Cedar Rapids schools to extend interim superintendent contract

Extra time needed to find new chief, given board turnover

Noreen Bush (right) and Nancy Humbles, president of the Cedar Rapids school board, speak with The Gazette following a Ma
Noreen Bush (right) and Nancy Humbles, president of the Cedar Rapids school board, speak with The Gazette following a May board meeting at the Educational Leadership and Support Center in Cedar Rapids. The board has appointed Bush as its interim superitendent until it can hire someone to replace Brad Buck, who has left for a job in Waukee, and on Monday will consider extending the interim appointment until June 2021. (Rebecca F. Miller/The Gazette)

CEDAR RAPIDS — The Cedar Rapids school board will decide Monday whether to extend interim Superintendent Noreen Bush’s contract by a year.

The proposal comes after three school board incumbents declined to run for re-election in November. The seven-member board oversees the hiring of the district’s superintendent.

Bush’s contract extension would be to June 2021 and would allow new school board members more time to search for and hire a new superintendent, according to a Thursday news release from the Cedar Rapids school district.

This year’s school board election on Nov. 5 could result in a board “with at least four members who have not participated in a superintendent hiring process,” according to the news release.

Superintendent Brad Buck resigned from the Cedar Rapids district to take a position with Waukee school district this spring.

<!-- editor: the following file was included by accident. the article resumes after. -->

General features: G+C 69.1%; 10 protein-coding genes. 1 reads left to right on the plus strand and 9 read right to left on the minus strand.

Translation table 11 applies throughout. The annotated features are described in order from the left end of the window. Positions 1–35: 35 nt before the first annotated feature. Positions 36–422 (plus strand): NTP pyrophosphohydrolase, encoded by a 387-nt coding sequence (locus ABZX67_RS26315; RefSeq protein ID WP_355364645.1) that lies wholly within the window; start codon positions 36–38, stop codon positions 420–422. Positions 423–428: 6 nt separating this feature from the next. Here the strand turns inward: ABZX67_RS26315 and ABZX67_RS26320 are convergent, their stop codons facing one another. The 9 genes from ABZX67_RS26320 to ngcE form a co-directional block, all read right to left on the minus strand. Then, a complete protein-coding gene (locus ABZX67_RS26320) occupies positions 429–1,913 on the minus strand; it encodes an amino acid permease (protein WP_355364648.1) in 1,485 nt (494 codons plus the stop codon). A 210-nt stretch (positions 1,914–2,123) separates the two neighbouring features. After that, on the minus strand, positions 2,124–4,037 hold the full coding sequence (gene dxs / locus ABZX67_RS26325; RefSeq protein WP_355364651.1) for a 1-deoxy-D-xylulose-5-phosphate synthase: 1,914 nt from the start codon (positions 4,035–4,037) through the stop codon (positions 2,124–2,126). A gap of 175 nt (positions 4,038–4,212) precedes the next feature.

Bush — Buck’s associate superintendent and deputy superintendent — was selected as interim superintendent.

A search for Buck’s successor was expected to begin this school year.

But with the first meeting for new board members not scheduled until December, “we didn’t want the new board members to walk into the middle of a hasty superintendent’s search or be charged with tackling a new search immediately in January,” Board President Nancy Humbles said in the district release.


This year’s Nov. 5 elections will be the first to combine city and school contests in Iowa. The change — mandated by the Iowa Legislature — pushed school elections back from September to the same date as municipal elections.

Bush, in the release, said she was honored to be asked to remain in the interim position for two years.

In a May interview with The Gazette, Bush did not rule out an interest in the permanent position.

“Wherever the heart pulls,” she said in May, “I would be honored to serve.”

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